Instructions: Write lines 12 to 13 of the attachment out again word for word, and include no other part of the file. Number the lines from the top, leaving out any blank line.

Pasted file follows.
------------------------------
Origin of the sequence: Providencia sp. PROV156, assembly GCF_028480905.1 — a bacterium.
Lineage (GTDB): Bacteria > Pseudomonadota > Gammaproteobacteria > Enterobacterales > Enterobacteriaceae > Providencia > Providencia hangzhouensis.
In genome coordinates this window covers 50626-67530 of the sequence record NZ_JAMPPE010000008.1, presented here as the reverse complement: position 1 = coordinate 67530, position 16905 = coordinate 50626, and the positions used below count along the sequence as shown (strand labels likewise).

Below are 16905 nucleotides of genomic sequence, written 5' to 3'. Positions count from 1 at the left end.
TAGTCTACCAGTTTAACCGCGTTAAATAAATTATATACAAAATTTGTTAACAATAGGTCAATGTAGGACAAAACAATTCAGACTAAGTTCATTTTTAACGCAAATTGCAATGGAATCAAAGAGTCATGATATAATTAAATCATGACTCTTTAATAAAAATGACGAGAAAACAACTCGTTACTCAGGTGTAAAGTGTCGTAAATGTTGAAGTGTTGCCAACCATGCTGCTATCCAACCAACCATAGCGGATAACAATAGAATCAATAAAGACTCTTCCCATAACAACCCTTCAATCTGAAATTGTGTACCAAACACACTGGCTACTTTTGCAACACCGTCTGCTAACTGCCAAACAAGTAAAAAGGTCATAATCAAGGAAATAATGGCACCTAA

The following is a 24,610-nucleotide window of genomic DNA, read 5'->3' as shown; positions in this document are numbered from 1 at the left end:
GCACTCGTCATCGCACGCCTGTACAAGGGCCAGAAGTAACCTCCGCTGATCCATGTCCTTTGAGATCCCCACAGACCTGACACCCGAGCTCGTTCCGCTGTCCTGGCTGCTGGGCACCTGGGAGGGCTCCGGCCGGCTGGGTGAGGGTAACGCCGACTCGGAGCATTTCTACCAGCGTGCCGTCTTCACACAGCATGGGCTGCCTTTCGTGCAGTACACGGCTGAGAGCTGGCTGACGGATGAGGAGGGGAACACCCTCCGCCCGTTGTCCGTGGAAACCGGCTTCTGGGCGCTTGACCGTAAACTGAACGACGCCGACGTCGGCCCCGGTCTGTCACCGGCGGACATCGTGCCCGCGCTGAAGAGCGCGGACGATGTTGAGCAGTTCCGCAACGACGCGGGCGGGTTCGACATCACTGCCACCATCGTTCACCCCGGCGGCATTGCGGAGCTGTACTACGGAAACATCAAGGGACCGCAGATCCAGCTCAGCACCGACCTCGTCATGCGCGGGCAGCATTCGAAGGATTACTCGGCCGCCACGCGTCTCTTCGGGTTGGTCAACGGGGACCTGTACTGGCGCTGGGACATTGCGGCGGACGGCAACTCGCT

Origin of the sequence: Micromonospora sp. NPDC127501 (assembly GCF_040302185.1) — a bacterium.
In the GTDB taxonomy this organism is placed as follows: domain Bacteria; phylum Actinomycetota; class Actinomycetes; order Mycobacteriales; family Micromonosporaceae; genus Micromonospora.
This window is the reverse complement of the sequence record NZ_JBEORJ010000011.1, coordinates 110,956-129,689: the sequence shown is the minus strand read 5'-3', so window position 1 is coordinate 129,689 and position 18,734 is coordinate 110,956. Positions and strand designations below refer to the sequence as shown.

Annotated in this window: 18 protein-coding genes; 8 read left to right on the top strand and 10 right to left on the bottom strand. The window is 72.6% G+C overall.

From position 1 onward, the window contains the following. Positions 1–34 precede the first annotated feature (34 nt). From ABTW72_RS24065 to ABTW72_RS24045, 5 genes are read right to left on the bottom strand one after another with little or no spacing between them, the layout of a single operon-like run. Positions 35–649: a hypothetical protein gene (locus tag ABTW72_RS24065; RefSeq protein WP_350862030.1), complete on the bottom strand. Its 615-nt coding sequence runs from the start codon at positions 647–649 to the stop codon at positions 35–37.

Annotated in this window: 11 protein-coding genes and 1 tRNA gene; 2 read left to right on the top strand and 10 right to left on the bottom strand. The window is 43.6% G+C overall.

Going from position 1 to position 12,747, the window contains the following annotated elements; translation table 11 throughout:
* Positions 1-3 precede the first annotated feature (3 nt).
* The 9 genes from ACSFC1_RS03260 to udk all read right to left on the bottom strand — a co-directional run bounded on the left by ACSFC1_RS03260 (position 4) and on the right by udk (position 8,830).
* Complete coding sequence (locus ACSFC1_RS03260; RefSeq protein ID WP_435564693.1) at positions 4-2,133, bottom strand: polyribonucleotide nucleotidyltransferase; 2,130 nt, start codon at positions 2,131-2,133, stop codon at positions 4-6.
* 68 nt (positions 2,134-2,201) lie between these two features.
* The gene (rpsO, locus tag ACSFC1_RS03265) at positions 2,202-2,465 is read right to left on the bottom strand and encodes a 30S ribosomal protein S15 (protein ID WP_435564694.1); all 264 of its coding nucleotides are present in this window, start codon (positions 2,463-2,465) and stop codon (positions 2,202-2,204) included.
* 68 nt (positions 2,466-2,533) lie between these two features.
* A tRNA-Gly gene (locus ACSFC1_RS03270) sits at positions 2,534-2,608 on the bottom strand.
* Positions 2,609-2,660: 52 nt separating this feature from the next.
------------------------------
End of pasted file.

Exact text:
From position 1 onward, the window contains the following. Positions 1–34 precede the first annotated feature (34 nt). From ABTW72_RS24065 to ABTW72_RS24045, 5 genes are read right to left on the bottom strand one after another with little or no spacing between them, the layout of a single operon-like run. Positions 35–649: a hypothetical protein gene (locus tag ABTW72_RS24065; RefSeq protein WP_350862030.1), complete on the bottom strand. Its 615-nt coding sequence runs from the start codon at positions 647–649 to the stop codon at positions 35–37.

Annotated in this window: 11 protein-coding genes and 1 tRNA gene; 2 read left to right on the top strand and 10 right to left on the bottom strand. The window is 43.6% G+C overall.